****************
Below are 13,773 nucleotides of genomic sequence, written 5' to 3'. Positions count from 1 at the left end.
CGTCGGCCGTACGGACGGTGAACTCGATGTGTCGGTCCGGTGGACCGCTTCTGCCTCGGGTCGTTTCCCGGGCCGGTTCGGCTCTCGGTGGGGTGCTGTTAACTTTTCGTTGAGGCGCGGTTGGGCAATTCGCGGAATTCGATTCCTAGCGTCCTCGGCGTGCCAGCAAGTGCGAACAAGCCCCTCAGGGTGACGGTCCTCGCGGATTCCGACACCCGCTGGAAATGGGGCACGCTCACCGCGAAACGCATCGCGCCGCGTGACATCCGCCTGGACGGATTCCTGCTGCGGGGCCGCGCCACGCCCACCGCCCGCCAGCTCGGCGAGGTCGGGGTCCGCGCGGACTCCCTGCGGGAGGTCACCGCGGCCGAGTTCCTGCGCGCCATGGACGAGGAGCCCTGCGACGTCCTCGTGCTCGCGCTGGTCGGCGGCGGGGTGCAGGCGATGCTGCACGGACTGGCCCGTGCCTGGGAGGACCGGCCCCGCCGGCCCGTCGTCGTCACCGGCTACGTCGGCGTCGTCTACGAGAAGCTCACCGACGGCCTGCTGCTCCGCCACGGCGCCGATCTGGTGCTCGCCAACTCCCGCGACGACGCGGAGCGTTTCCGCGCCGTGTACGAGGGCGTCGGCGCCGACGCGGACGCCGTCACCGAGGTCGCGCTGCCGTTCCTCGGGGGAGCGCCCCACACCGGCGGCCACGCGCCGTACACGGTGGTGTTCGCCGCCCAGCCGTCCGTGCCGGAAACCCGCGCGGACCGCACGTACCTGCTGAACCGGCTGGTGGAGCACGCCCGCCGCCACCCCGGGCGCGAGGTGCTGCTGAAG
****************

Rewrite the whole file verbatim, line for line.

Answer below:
Below are 13,773 nucleotides of genomic sequence, written 5' to 3'. Positions count from 1 at the left end.
CGTCGGCCGTACGGACGGTGAACTCGATGTGTCGGTCCGGTGGACCGCTTCTGCCTCGGGTCGTTTCCCGGGCCGGTTCGGCTCTCGGTGGGGTGCTGTTAACTTTTCGTTGAGGCGCGGTTGGGCAATTCGCGGAATTCGATTCCTAGCGTCCTCGGCGTGCCAGCAAGTGCGAACAAGCCCCTCAGGGTGACGGTCCTCGCGGATTCCGACACCCGCTGGAAATGGGGCACGCTCACCGCGAAACGCATCGCGCCGCGTGACATCCGCCTGGACGGATTCCTGCTGCGGGGCCGCGCCACGCCCACCGCCCGCCAGCTCGGCGAGGTCGGGGTCCGCGCGGACTCCCTGCGGGAGGTCACCGCGGCCGAGTTCCTGCGCGCCATGGACGAGGAGCCCTGCGACGTCCTCGTGCTCGCGCTGGTCGGCGGCGGGGTGCAGGCGATGCTGCACGGACTGGCCCGTGCCTGGGAGGACCGGCCCCGCCGGCCCGTCGTCGTCACCGGCTACGTCGGCGTCGTCTACGAGAAGCTCACCGACGGCCTGCTGCTCCGCCACGGCGCCGATCTGGTGCTCGCCAACTCCCGCGACGACGCGGAGCGTTTCCGCGCCGTGTACGAGGGCGTCGGCGCCGACGCGGACGCCGTCACCGAGGTCGCGCTGCCGTTCCTCGGGGGAGCGCCCCACACCGGCGGCCACGCGCCGTACACGGTGGTGTTCGCCGCCCAGCCGTCCGTGCCGGAAACCCGCGCGGACCGCACGTACCTGCTGAACCGGCTGGTGGAGCACGCCCGCCGCCACCCCGGGCGCGAGGTGCTGCTGAAG